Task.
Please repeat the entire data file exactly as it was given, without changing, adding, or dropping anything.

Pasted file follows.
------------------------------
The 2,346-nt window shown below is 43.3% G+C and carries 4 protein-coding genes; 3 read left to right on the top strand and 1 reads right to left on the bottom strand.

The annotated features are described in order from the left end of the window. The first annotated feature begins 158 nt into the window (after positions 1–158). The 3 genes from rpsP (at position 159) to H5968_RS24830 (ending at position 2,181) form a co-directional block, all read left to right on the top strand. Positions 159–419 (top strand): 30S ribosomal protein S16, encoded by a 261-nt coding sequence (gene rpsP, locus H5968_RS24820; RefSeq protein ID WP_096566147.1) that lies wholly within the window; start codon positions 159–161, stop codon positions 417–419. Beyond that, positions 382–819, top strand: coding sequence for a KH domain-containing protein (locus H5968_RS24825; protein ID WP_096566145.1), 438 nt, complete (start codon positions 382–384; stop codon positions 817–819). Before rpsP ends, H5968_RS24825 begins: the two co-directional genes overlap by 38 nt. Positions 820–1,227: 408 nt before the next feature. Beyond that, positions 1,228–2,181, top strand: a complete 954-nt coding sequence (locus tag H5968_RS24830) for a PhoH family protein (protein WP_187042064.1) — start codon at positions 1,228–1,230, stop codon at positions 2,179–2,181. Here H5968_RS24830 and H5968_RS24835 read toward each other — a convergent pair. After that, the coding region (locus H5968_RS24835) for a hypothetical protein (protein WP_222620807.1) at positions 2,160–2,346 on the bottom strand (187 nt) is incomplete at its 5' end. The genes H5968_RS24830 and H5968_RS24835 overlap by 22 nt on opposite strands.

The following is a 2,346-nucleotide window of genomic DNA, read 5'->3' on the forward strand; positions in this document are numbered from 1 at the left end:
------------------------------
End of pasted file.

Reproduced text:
The 2,346-nt window shown below is 43.3% G+C and carries 4 protein-coding genes; 3 read left to right on the top strand and 1 reads right to left on the bottom strand.

The annotated features are described in order from the left end of the window. The first annotated feature begins 158 nt into the window (after positions 1–158). The 3 genes from rpsP (at position 159) to H5968_RS24830 (ending at position 2,181) form a co-directional block, all read left to right on the top strand. Positions 159–419 (top strand): 30S ribosomal protein S16, encoded by a 261-nt coding sequence (gene rpsP, locus H5968_RS24820; RefSeq protein ID WP_096566147.1) that lies wholly within the window; start codon positions 159–161, stop codon positions 417–419. Beyond that, positions 382–819, top strand: coding sequence for a KH domain-containing protein (locus H5968_RS24825; protein ID WP_096566145.1), 438 nt, complete (start codon positions 382–384; stop codon positions 817–819). Before rpsP ends, H5968_RS24825 begins: the two co-directional genes overlap by 38 nt. Positions 820–1,227: 408 nt before the next feature. Beyond that, positions 1,228–2,181, top strand: a complete 954-nt coding sequence (locus tag H5968_RS24830) for a PhoH family protein (protein WP_187042064.1) — start codon at positions 1,228–1,230, stop codon at positions 2,179–2,181. Here H5968_RS24830 and H5968_RS24835 read toward each other — a convergent pair. After that, the coding region (locus H5968_RS24835) for a hypothetical protein (protein WP_222620807.1) at positions 2,160–2,346 on the bottom strand (187 nt) is incomplete at its 5' end. The genes H5968_RS24830 and H5968_RS24835 overlap by 22 nt on opposite strands.

The following is a 2,346-nucleotide window of genomic DNA, read 5'->3' on the forward strand; positions in this document are numbered from 1 at the left end: